What does high-quality pre-K look like?
It depends on where you look, according to a new report from the think tank New America.
“Since publicly funded pre-K programs are guided by varying intents, regulations, and funding approaches, there is little continuity in early learning. There are uneven standards for program quality, variable hours of coverage, incongruent eligibility requirements, and competing demands for accountability.”
Despite this “uneven” practice, the research does provide clear answers of what quality looks like.
To get a sharp picture of quality, New America’s report — “Indispensable Policies & Practices for High-Quality Pre-K: Research & Pre-K Standards Review” — “synthesizes recent meta-analyses and other studies” and “analyzes existing pre-K quality standards.”
Six themes emerged from this process:
1 Curriculum, Instruction, & Assessment
Meeting the needs of young learners requires: “a complex cycle of curriculum, instruction, and assessment practices. Together, each of these elements contributes to creating a strong framework for fostering each child’s learning and development.”
“Learning gains for young children are realized when instruction promotes critical thinking and problem solving, and fosters engaging, learning focused and warm, responsive interaction.”
2 Family Engagement
“…an extensive body of research suggests that meaningful family engagement in early learning programs supports school readiness and later academic success.”
The goal is for programs to institutionalize family engagement policies and practices, because, as the report explains, “While some of the existing pre-K quality standards offer strong support for family engagement, others provide little to no guidance.”
The perilous mix of “Low funding levels and high costs put services that support learning and well-being out of reach for many families with young children.”
“No single federal, state, or local funding source alone is enough… Programs must maximize public and private sector investments by combining funds… Strategies such as “blending,” “braiding,” or “stacking” allow programs to integrate existing funding streams to broaden their impact.”
The most effective programs “negotiate regulatory differences among funding streams” and “create partnerships between funding agencies” to improve quality.
4 P–3 Alignment
What makes a high-quality preschool experience last? Ensuring that it’s aligned with K-to-3 learning goals.
“Alignment of efforts… creates the conditions for a seamless and effective pathway of learning for all children.”
Despite the importance of alignment, requirements for specific “P–3 alignment are relatively limited across existing pre-K quality standards.”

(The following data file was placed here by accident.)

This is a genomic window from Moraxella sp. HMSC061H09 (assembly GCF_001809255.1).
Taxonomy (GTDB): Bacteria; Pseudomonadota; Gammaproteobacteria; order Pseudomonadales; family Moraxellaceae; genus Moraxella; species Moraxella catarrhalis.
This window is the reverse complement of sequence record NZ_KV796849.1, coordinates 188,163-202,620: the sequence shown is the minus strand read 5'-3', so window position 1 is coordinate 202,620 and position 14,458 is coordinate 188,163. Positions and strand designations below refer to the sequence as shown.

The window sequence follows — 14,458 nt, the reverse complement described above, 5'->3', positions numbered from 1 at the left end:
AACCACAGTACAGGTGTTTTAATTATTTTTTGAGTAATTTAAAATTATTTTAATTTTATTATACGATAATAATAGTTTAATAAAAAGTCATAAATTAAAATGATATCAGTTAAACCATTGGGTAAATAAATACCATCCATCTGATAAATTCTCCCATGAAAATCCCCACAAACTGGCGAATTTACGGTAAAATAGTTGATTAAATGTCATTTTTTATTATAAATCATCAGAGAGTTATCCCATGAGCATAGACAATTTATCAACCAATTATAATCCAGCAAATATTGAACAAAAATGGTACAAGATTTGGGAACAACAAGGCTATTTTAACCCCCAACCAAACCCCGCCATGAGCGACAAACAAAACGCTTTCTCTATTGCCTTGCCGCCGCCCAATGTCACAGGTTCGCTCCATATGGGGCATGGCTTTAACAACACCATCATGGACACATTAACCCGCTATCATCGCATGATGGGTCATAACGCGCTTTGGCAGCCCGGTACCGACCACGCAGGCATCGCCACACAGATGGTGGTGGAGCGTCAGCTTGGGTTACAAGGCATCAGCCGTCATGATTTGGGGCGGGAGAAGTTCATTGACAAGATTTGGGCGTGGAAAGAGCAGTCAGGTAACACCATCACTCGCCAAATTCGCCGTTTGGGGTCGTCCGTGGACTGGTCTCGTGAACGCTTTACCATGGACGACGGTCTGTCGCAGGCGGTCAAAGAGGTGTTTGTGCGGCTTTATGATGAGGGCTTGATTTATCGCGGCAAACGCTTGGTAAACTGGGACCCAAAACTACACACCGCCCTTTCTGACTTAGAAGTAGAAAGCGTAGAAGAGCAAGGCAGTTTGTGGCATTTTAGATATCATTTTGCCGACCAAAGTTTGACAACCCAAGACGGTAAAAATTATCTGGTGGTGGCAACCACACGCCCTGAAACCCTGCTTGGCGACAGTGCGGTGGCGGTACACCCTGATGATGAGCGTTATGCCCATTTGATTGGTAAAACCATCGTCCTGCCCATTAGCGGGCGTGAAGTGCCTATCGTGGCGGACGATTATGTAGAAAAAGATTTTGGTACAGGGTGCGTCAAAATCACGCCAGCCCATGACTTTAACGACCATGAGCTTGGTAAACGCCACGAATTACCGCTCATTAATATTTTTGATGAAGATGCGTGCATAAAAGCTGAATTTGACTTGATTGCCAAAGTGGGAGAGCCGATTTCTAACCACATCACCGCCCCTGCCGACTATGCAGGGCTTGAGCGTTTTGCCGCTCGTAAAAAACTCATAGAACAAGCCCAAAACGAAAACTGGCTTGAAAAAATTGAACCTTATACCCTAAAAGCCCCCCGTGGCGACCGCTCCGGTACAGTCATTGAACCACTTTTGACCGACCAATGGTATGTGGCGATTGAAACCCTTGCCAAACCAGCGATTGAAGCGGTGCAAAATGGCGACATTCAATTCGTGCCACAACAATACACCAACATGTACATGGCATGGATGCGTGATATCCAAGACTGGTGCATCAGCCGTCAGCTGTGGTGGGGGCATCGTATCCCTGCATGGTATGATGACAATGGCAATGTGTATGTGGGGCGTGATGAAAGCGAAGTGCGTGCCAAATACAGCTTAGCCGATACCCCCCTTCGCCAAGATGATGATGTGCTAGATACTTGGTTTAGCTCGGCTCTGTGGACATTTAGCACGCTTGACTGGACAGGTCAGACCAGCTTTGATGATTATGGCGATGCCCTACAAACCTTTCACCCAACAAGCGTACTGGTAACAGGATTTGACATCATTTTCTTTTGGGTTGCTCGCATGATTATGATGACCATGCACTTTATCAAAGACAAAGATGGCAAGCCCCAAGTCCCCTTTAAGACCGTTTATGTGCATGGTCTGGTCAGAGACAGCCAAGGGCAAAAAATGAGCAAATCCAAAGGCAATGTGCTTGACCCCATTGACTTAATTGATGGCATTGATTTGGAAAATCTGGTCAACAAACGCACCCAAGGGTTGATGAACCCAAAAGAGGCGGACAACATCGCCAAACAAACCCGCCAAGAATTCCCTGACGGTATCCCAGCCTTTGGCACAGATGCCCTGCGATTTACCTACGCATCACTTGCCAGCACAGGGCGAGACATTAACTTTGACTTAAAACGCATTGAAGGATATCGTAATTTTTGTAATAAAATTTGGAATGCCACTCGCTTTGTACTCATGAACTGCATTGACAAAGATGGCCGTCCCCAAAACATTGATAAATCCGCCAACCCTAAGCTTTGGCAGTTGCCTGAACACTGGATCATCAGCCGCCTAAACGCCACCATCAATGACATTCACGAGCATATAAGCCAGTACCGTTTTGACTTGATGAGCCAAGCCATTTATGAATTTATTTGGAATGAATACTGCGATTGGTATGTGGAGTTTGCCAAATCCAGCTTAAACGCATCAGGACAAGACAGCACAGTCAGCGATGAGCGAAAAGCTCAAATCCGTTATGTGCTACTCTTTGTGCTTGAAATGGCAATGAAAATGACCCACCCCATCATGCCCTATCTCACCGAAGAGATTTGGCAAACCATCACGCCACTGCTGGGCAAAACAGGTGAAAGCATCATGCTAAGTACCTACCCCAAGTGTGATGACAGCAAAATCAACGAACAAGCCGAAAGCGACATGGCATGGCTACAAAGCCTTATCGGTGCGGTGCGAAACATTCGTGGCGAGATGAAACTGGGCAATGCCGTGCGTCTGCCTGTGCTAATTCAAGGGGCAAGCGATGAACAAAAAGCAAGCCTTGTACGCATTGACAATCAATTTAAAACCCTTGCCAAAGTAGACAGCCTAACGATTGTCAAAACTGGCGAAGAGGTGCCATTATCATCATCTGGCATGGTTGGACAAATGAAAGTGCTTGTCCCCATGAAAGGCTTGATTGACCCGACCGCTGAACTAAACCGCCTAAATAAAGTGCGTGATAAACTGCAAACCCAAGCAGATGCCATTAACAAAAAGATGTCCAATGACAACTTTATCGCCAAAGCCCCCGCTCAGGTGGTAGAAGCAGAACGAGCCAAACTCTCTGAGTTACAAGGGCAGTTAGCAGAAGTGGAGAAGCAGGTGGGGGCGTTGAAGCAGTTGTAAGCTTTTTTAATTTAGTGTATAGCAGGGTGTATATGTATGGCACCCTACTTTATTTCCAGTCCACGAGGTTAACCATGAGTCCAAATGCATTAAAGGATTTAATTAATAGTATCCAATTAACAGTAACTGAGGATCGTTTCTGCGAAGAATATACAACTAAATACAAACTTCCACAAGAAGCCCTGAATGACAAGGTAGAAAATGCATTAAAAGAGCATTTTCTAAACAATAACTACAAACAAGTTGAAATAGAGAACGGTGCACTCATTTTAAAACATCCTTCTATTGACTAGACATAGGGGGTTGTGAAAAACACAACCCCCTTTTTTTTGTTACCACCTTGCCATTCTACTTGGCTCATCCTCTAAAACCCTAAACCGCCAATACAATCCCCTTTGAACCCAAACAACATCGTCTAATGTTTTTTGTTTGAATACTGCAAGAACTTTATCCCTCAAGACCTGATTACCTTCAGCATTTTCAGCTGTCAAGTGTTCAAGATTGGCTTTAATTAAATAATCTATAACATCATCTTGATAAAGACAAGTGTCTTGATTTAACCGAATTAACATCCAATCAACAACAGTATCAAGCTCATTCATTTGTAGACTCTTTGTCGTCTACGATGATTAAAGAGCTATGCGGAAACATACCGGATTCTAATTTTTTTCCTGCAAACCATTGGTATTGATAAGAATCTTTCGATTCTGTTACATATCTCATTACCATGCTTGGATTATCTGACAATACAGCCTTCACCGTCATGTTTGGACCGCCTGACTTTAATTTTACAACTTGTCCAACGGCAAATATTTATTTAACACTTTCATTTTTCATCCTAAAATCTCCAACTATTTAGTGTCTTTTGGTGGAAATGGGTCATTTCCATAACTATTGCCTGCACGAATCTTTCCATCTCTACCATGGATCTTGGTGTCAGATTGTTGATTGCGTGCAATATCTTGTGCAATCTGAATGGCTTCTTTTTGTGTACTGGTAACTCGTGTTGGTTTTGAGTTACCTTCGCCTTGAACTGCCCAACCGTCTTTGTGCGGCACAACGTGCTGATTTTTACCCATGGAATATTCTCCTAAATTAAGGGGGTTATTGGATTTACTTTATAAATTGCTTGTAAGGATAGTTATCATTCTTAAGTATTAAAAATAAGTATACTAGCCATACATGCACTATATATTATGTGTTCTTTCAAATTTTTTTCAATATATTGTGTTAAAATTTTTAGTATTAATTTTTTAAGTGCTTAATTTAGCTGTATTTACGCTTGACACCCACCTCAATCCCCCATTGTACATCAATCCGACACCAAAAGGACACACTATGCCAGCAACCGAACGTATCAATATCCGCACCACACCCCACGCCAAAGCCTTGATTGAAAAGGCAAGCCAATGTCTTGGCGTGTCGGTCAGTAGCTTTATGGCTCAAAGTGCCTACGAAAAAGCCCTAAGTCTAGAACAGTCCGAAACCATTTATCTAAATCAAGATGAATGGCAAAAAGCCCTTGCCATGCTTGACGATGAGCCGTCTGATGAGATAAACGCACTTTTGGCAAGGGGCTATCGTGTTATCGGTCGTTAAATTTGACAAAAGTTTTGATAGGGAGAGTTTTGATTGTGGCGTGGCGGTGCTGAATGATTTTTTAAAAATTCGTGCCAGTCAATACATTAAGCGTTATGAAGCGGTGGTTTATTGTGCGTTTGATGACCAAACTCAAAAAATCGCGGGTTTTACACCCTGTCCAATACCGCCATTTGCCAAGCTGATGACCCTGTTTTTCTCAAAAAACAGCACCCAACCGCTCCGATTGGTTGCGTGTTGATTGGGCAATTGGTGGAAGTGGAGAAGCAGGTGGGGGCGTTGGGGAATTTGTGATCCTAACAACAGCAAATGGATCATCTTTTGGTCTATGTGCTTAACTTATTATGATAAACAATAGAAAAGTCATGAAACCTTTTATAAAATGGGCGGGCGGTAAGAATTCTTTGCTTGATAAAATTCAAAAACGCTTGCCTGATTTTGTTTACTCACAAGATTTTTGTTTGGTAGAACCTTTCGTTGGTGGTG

5 Program Improvement
“Ongoing program evaluation and quality rating and improvement systems (QRIS) are two processes that help programs reinforce quality standards and support continuous improvement.”
“As of 2015, about half of states and localities explicitly included indicators of continuous quality improvement activities in the QRIS rating process.” That leaves plenty of room for the other half of the states to improve.
6 Workforce Support
To do their work well, early educators need to have “specialized knowledge and skills, such as strategies for effective instruction and positive behavioral supports.”
“Research suggests that comprehensive preparation, training, and support for teachers is linked to high program quality and positive effects on child outcomes.”
And as pre-K programs expand, the workforce also needs well-trained leaders in all preschool settings, including elementary schools, child care centers, and Head Start programs. “Yet, support for leadership development through preparation programs, professional development, or public policy has not kept pace with the need.”
Here in Massachusetts, these six aspects of quality are embedded in a bill that Strategies for Children supports called, An Act Ensuring High-Quality Early Education.
As we’ve blogged, this bill “builds off of the state’s successful preschool pilot program known as PEG – the Preschool Expansion Grant,” a federally funded initiative that “has annually supported 850 4-year-olds so that they can attend high-quality preschool in Boston, Lawrence, Lowell, Springfield, and Holyoke.”
In addition to expanding pre-K access, the bill calls for developmentally appropriate instruction, family engagement, investing in the workforce, prioritizing access in school districts with larger percentages of high-needs students, and supplying adequate funding.
Improving quality is essential. As New America says, “If pre-K is to gain equal footing with other grades in public education, the early childhood field will have to come to a consensus on the key components fundamental to building high-quality pre-K.”